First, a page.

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Designing Wood-Frame Structures for High Winds

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Overview
Wood framing is conducive to meeting the challenges of wind-resistive design. Among its characteristics, wood can carry substantially greater maximum loads for short durations of time as is the case in high-wind events. Wood buildings also tend to include multiple and often redundant load paths for resistance to wind forces. This presentation covers the design of a building’s wind-resisting system, including wind load calculations, diaphragms, shear walls and collectors. Load path continuity is discussed, as well as unique design considerations for designing wood-frame structures to resist uplift, in-plane, and out-of-plane wind loads. Design examples are presented to illustrate relevant design procedures and detailing best practices.

Learning Objectives:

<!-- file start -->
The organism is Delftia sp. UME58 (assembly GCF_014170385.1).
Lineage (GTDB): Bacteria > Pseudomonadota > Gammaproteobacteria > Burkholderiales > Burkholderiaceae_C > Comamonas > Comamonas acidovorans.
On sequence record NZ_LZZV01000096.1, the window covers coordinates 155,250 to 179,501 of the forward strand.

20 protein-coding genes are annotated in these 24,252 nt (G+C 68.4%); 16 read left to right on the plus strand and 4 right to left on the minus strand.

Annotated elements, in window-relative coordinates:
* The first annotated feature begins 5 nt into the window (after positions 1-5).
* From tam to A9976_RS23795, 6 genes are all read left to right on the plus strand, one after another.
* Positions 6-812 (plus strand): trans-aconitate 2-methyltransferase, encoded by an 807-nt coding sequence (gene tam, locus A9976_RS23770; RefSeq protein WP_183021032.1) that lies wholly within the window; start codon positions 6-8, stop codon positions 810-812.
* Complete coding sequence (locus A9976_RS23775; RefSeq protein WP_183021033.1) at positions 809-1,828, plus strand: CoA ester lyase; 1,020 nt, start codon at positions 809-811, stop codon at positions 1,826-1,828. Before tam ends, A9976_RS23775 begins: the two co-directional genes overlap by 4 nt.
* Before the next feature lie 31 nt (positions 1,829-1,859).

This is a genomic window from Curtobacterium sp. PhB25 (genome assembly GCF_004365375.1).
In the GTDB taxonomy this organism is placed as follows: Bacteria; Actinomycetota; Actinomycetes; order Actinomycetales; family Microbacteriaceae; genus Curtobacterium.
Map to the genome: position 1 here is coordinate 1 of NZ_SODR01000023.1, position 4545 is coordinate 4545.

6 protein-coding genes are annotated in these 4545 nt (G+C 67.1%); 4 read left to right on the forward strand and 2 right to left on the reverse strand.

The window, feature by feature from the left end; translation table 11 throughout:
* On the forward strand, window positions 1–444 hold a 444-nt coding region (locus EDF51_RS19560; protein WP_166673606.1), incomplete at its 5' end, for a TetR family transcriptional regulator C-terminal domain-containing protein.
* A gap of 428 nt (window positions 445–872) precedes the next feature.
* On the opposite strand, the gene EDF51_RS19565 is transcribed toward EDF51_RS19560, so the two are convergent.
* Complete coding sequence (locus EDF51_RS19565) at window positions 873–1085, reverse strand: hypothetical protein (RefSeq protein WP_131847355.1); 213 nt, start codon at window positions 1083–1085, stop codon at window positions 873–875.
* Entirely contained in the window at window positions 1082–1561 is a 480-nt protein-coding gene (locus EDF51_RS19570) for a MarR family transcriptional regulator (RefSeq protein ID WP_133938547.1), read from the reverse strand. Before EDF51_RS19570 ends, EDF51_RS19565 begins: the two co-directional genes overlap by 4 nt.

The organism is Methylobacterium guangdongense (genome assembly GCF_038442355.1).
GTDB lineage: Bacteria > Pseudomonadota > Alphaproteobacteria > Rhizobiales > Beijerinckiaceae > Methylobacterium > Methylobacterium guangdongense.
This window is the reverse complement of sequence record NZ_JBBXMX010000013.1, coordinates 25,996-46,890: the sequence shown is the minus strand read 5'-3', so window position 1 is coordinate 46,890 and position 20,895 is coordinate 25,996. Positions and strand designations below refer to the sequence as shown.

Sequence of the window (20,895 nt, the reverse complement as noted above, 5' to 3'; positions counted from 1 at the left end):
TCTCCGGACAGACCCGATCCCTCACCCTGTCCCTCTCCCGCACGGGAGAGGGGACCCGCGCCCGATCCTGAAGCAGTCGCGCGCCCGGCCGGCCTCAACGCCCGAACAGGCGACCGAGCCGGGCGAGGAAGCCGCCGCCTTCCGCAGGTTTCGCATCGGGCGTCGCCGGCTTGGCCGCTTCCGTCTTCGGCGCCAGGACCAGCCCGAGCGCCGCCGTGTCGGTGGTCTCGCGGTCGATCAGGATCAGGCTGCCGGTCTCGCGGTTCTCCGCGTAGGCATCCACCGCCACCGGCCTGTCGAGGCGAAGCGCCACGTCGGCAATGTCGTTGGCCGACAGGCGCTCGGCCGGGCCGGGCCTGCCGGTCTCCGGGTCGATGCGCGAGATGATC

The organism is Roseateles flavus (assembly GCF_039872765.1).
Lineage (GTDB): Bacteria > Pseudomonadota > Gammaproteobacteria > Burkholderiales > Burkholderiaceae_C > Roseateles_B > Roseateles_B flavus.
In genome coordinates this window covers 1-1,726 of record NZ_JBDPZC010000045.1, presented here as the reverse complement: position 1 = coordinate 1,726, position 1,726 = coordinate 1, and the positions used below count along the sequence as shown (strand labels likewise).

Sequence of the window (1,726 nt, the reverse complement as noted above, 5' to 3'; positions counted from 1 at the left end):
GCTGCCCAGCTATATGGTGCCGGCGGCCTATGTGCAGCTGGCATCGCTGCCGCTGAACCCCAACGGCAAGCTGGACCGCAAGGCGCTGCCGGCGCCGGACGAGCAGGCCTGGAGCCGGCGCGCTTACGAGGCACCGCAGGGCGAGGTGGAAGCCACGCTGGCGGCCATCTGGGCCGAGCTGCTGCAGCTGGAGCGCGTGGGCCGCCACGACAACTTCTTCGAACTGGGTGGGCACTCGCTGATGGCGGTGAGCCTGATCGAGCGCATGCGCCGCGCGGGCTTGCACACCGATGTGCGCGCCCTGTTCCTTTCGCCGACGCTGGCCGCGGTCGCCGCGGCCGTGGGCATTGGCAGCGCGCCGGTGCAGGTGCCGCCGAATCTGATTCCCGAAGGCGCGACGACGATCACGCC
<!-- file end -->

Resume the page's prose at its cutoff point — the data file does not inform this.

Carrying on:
1. Review the parameters for building wind load calculations per ASCE 7 and the International Building Code.
  2. Examine the three main types of building wind loads (uplift, in-plane, and out-of-plane) and design considerations associated with each.
  3. Discuss common wood-frame shear wall, diaphragm, and tie-down systems.
  4. Recognize the benefits of redundancy in wind-resisting wood-frame systems.
Details
Speakers:
Ricky McLain
Duration:
109 mins
DVD with PDF handout
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Speaker Bios

Ricky is a licensed Structural Engineer and Professional Engineer in the states of New York, Massachusetts, New Hampshire and Vermont, and a Senior Technical Director of Project Resources and Solutions for WoodWorks. He has extensive experience in lead engineer roles related to the structural design, project management and construction administration of new single-family, multi-family, municipal, industrial, and mixed-used buildings. Before joining WoodWorks, Ricky was a Senior Structural Engineer, working on projects in the Northeast from Maine to Maryland. He is Executive Director of the Structural Engineers Association of Vermont and a member of the ASCE Structural Wind Engineering Committee, SEI Blast Protection of Buildings Standards Committee, and NIBS Offsite Construction Council Board. Ricky received a BS in Civil Engineering from the University of Maine and an MS in Structural Engineering from Norwich University.

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